- President Cyril Ramaphosa has praised South Africans for ‘delaying’ Covid-19 infections and deaths.
- His statement comes as the country prepares for a peak in infections in August.
- As of Saturday night, South Africa had recorded more than half a million confirmed cases.
President Cyril Ramaphosa says the country could have experienced dramatic loss of life and an uncontrolled increase in Covid-19 infections in late March – he attributed this to the national lockdown.
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Ramaphosa said this in a statement on Saturday night, in which he praised South Africans for adhering to the stringent lockdown regulations which had been in effect since late March.
Ramaphosa said: “The national lockdown succeeded in delaying the spread of the virus by more than two months, preventing a sudden and uncontrolled increase in infections in late March. Had South Africans not acted together to prevent this outcome, our health system would have been overwhelmed in every province. This would have resulted in a dramatic loss of life.”
His statement comes as the country prepares for peak infections in August.
As of Saturday night, South Africa had recorded more than half a million confirmed cases of the coronavirus.
Of the cumulative total of 503 290 cases, 342 461 people have recovered and 152 676 cases were currently active.
The country has the fifth highest number of total Covid-19 cases globally, and the 36th highest number of deaths in proportion to its population.
The president said the global coronavirus pandemic was the most serious public health crisis the world has had to face in over a century. On every continent, nations have struggled to contain the spread of the virus and to contend with its effects, he said.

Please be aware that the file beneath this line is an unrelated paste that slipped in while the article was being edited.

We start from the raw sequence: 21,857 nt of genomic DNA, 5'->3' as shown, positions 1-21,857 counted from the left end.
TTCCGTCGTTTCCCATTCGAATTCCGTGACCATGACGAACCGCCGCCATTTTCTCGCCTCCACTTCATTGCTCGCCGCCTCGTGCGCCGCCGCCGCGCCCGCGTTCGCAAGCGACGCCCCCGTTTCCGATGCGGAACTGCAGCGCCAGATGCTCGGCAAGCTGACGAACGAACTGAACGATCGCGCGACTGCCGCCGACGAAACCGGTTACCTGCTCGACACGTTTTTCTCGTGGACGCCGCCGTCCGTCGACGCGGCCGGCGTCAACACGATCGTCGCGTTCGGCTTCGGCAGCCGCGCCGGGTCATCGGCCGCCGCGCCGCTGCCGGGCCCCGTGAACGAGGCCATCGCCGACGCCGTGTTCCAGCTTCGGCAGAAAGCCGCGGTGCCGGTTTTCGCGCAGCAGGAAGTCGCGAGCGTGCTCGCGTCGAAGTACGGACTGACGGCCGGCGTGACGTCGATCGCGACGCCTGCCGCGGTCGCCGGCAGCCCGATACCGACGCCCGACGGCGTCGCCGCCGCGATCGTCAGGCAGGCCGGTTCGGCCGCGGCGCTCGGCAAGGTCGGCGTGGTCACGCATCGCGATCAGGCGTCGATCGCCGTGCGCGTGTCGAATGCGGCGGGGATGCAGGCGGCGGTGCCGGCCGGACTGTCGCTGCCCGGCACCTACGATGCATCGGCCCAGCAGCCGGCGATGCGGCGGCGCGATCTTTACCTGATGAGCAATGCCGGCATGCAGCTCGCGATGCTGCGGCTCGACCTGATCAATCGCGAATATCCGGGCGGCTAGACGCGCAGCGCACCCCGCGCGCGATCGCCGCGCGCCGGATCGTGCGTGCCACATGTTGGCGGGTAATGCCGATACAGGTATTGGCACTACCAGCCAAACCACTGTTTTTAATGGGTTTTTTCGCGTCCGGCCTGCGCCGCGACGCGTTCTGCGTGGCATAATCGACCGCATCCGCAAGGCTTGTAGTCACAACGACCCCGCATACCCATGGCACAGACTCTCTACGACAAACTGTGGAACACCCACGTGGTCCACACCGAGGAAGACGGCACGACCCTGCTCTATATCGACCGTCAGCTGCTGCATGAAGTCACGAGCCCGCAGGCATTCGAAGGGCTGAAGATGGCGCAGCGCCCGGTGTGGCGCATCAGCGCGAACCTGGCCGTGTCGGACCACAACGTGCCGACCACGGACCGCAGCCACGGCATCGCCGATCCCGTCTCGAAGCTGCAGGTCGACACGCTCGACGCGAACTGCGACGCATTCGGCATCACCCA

“In our own country, 8 153 people are known to have lost their lives, and the actual number of deaths due to the virus is likely to exceed this figure. We deeply mourn this loss and offer our sympathies to the families and friends who are in grief.”
He said after a rapid rise in infections over the past two months, the daily increase in infections appeared to be stabilising, particularly in the Western Cape, Gauteng and Eastern Cape.
“While it may be too soon to draw firm conclusions, this suggests that the prevention measures that South Africans have implemented are having an effect,” said Ramaphosa.
“Our recovery rate is currently around 68%. Our case fatality rate – which is the number of deaths as a proportion of confirmed cases – remains at 1.6%, significantly lower than the global average. For this, we are grateful to the work of our health professionals and the innovative treatments they have pioneered,” said Ramaphosa.
He said countrywide field hospitals in Cape Town, Johannesburg, Nelson Mandela Bay and Pietermaritzburg, among others, continued to be essential in providing adequate care to those who needed it.
The president also noted that several public hospitals in the Eastern Cape were overwhelmed as infections rose in the province, saying a specialist team had been deployed to address this challenge.
He praised other hotspot provinces for containing the spread.
“In other provinces hard hit by the epidemic, including the Western Cape, Gauteng and KwaZulu-Natal, the health system has so far had sufficient capacity to cope with the number of admissions. This is a testament to the efforts of doctors, nurses, public health specialists and others who have worked hard to prepare for this moment. We need, however, to continue with these efforts to further increase the capacity of our health facilities.”
He said in August that the National Ventilator Project would deliver 20 000 locally produced, non-invasive ventilators to where they were most needed.
“A dedicated team drawn from several institutions, led by the Biovac Institute, is preparing to manufacture doses of a successful vaccine locally,” said Ramaphosa.
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